n Image & Text : a Journal for Design - “The same but not quite” : respectability, creative agencies and self-expression in black middle-class Soweto homes

Volume 29 Number 1
  • ISSN : 1020-1491


In this article, I explore notions of South African black middle-class respectability, focusing on the use of crocheted doilies by two homemakers in Naledi Extension 2, Soweto, Johannesburg – my mother, Geneva Maphangwa and Mam’ Ramuhulu. I explore their use of crocheted doilies as a means of decorating their homes, upholding status, and presenting themselves and their families as respectable. I regard crocheted doilies as metaphoric connectors, linking maternal generations, as well as signifiers of respectability. I also highlight how my mother’s and Mam’ Ramuhulu’s preoccupation with maintaining good status, cleanliness and order is linked to a form of respectability that is embedded with notions of good moral standing.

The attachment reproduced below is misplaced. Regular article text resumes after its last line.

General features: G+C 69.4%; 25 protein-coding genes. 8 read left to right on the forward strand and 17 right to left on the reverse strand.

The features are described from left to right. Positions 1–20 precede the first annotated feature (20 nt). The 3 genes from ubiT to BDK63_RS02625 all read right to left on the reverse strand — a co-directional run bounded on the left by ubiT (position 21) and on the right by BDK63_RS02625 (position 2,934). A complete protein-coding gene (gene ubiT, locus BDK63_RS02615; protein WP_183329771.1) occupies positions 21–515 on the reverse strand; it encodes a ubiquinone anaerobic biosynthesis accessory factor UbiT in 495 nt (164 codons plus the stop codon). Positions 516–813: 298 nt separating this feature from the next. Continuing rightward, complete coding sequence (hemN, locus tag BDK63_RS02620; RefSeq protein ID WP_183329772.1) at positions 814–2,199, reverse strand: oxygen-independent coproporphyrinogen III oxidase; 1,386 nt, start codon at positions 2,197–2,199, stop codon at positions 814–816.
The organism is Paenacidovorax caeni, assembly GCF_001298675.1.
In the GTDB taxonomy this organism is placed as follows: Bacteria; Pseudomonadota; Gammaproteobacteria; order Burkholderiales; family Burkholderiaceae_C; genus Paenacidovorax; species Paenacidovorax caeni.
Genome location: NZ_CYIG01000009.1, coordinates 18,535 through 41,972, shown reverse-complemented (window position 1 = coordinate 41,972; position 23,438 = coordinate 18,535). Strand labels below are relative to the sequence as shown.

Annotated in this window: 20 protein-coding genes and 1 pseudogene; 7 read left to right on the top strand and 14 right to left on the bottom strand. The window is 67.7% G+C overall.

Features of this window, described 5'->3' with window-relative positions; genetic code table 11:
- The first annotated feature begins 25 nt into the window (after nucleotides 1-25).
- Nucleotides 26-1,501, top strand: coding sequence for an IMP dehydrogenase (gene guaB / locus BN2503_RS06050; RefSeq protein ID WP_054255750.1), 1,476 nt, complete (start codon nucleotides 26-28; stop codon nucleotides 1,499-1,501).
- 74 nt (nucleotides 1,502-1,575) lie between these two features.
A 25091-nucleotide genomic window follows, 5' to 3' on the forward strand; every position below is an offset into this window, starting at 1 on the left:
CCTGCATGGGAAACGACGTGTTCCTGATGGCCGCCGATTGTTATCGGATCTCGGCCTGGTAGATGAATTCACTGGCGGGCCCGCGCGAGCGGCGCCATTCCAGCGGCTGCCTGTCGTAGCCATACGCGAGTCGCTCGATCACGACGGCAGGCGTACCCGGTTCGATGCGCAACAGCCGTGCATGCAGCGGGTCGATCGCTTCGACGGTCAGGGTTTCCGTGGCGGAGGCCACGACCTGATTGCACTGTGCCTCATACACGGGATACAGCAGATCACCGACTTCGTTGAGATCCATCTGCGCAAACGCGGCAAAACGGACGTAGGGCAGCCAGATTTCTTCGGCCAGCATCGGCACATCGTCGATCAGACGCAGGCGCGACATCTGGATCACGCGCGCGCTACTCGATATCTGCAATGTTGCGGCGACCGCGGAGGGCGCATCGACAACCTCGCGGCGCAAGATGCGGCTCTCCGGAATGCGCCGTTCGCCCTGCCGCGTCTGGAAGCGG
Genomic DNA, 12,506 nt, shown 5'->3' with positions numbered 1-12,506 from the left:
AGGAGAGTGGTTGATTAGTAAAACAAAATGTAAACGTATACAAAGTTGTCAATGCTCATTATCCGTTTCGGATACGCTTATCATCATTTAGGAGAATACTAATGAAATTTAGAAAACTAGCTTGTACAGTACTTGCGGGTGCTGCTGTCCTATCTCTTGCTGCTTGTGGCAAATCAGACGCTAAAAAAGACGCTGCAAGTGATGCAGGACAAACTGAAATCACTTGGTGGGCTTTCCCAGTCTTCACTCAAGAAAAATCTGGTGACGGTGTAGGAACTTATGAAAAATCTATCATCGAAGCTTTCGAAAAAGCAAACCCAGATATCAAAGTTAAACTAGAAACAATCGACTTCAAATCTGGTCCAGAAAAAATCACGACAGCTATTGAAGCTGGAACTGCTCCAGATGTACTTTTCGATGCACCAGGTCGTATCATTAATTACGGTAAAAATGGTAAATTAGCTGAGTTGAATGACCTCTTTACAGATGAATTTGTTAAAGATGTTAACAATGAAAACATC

In examining the roles that Victorian lace and its contemporary derivative, crocheted doilies, play in colonial and post-colonial contexts, I identify the Victorian era as the possible origin of using crocheted doilies to cover surfaces. I unpack how the Victorian impulse to decorate every available surface could be a forerunner of way in which doilies are used in my mother’s and Mam’ Ramuhulu’s homes. Homi K Bhabha’s (1994) notions of desire, the displacing gaze and mimicry, are applied and used as connective devices throughout the article.

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